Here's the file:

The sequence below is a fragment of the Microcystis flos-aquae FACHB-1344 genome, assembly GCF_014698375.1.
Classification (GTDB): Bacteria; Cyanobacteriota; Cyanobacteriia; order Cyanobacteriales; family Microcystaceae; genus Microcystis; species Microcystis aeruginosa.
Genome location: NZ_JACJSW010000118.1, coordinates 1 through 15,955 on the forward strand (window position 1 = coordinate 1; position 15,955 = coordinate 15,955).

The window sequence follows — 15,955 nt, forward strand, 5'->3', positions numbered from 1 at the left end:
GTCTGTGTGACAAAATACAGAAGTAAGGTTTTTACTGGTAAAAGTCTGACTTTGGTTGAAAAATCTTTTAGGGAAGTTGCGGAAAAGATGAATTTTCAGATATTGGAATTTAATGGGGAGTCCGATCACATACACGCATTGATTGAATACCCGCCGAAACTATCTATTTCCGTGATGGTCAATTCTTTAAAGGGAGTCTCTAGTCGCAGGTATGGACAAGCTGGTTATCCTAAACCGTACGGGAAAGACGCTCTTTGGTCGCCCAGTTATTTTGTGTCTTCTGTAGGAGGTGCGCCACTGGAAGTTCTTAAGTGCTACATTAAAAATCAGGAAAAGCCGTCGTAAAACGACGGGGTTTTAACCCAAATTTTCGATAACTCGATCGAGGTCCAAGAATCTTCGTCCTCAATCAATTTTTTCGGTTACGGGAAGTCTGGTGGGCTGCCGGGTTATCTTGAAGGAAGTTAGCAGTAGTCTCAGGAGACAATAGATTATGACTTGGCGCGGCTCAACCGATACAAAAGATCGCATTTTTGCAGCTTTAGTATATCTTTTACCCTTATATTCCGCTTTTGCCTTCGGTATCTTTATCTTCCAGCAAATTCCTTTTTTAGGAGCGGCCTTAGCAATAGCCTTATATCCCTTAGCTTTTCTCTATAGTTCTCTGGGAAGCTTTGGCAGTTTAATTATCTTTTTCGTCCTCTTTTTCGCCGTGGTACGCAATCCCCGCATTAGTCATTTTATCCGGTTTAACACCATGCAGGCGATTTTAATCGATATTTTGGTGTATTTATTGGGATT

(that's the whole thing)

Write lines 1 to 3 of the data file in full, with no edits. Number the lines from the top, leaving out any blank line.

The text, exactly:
The sequence below is a fragment of the Microcystis flos-aquae FACHB-1344 genome, assembly GCF_014698375.1.
Classification (GTDB): Bacteria; Cyanobacteriota; Cyanobacteriia; order Cyanobacteriales; family Microcystaceae; genus Microcystis; species Microcystis aeruginosa.
Genome location: NZ_JACJSW010000118.1, coordinates 1 through 15,955 on the forward strand (window position 1 = coordinate 1; position 15,955 = coordinate 15,955).